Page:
New building policy already causing change
The government's new development policy for buildings doesn't take effect until April next year, but the rules intended to cap the amount of space allocated to amenities - and hence the bulk of a building overall - are already having an effect.
Urban Renewal Authority chiefs will tighten rules on 'inflated buildings' for an upcoming residential project before the new system aimed tackling the problem takes effect.
The MTR Corporation, on the other hand, says it will stick to the old rules for West Rail projects.
And buildings officials have announced that they will not allow developers to continue making unlimited amendments to plans that are submitted from now on. Once approved, exemptions will lapse in two years if construction has not started.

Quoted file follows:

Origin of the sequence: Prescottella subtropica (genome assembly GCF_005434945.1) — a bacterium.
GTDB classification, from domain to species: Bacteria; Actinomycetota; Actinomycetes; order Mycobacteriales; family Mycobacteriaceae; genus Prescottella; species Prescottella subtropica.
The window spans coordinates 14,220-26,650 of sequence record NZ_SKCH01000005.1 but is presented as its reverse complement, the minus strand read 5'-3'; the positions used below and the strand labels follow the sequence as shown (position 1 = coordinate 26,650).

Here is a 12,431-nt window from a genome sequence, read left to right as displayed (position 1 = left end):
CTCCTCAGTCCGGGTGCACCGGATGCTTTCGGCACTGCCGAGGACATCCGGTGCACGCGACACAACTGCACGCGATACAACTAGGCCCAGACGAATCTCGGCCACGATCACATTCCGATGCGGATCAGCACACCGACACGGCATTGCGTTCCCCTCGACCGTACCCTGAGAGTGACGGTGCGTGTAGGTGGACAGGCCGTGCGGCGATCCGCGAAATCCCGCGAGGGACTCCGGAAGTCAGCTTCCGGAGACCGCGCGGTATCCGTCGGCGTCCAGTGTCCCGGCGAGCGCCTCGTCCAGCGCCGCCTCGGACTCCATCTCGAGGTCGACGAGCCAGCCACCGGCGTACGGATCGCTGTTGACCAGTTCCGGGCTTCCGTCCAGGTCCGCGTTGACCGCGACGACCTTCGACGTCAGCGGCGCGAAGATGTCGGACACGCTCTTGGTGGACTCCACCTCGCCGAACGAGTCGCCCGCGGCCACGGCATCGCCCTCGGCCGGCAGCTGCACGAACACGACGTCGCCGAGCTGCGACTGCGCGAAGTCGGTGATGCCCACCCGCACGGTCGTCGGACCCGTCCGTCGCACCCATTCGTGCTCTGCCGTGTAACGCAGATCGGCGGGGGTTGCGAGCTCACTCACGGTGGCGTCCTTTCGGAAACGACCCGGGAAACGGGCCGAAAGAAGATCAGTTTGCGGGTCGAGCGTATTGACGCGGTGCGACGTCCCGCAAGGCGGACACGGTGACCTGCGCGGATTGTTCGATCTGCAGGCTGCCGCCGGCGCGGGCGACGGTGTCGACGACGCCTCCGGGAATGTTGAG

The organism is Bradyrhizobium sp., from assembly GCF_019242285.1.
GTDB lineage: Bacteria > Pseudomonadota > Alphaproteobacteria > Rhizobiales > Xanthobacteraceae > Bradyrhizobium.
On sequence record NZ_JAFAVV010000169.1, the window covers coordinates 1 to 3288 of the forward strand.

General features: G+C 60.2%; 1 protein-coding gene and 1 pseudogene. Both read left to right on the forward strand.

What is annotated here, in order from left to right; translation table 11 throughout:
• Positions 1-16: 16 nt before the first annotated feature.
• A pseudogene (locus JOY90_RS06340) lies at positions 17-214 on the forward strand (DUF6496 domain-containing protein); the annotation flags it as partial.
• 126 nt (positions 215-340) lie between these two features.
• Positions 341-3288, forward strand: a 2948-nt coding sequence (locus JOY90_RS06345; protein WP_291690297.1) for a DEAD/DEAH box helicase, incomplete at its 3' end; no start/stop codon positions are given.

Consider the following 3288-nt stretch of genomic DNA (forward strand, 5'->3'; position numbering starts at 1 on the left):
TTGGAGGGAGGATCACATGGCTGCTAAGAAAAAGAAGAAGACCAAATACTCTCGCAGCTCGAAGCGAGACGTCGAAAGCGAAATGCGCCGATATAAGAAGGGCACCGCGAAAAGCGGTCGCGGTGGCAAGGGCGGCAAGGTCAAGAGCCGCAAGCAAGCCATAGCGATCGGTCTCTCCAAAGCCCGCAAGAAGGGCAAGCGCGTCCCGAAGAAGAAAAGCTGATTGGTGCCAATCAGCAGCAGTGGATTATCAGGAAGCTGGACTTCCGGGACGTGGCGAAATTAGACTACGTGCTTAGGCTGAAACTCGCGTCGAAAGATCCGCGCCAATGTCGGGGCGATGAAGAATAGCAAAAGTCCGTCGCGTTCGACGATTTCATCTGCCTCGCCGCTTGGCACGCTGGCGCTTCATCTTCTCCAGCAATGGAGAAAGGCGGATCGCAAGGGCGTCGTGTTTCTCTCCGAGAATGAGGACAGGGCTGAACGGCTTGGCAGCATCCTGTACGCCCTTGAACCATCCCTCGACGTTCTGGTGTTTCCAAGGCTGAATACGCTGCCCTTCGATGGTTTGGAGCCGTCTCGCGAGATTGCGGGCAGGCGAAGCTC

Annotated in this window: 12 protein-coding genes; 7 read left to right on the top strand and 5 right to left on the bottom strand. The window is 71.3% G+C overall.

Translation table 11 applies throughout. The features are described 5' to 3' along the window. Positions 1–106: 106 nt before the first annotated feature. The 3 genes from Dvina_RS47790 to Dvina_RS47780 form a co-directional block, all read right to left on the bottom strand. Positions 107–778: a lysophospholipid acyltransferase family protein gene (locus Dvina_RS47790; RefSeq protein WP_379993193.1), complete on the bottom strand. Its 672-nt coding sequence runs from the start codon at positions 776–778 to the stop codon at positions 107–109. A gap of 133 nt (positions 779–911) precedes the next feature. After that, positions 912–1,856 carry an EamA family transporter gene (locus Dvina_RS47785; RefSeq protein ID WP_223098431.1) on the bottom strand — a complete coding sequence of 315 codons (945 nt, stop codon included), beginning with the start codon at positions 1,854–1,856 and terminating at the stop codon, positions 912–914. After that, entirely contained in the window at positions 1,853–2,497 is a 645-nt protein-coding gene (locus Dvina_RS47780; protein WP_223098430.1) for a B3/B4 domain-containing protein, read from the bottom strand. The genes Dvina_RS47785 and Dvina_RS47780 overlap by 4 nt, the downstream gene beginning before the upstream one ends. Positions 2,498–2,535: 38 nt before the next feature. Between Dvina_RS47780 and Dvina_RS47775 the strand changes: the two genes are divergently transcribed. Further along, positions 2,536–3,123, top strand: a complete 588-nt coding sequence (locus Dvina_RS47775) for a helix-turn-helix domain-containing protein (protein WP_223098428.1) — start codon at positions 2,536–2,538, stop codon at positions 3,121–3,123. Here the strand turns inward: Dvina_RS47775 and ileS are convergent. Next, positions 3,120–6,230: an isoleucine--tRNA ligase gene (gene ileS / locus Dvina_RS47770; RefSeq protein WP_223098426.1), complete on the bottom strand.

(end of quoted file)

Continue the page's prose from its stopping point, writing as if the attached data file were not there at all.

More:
The latter move is intended to stop a rush among developers to submit plans before the April 2011 deadline to take advantage of the current, more generous, exemption policy.
The URA, in a tender document issued yesterday to 15 developers for a residential project at Fuk Tsun Street and Pine Street in Tai Kok Tsui, requires that developers 'must comply with the future practice notes' for the exemption policy for green features such as balconies and clubhouses.
Meanwhile, the MTR's six projects, to be built atop three West Rail stations and the Tin Shui Wai light-rail station, will have large car parks, clubhouses and shopping malls taking up as many as seven levels of the buildings if the old rules are applied.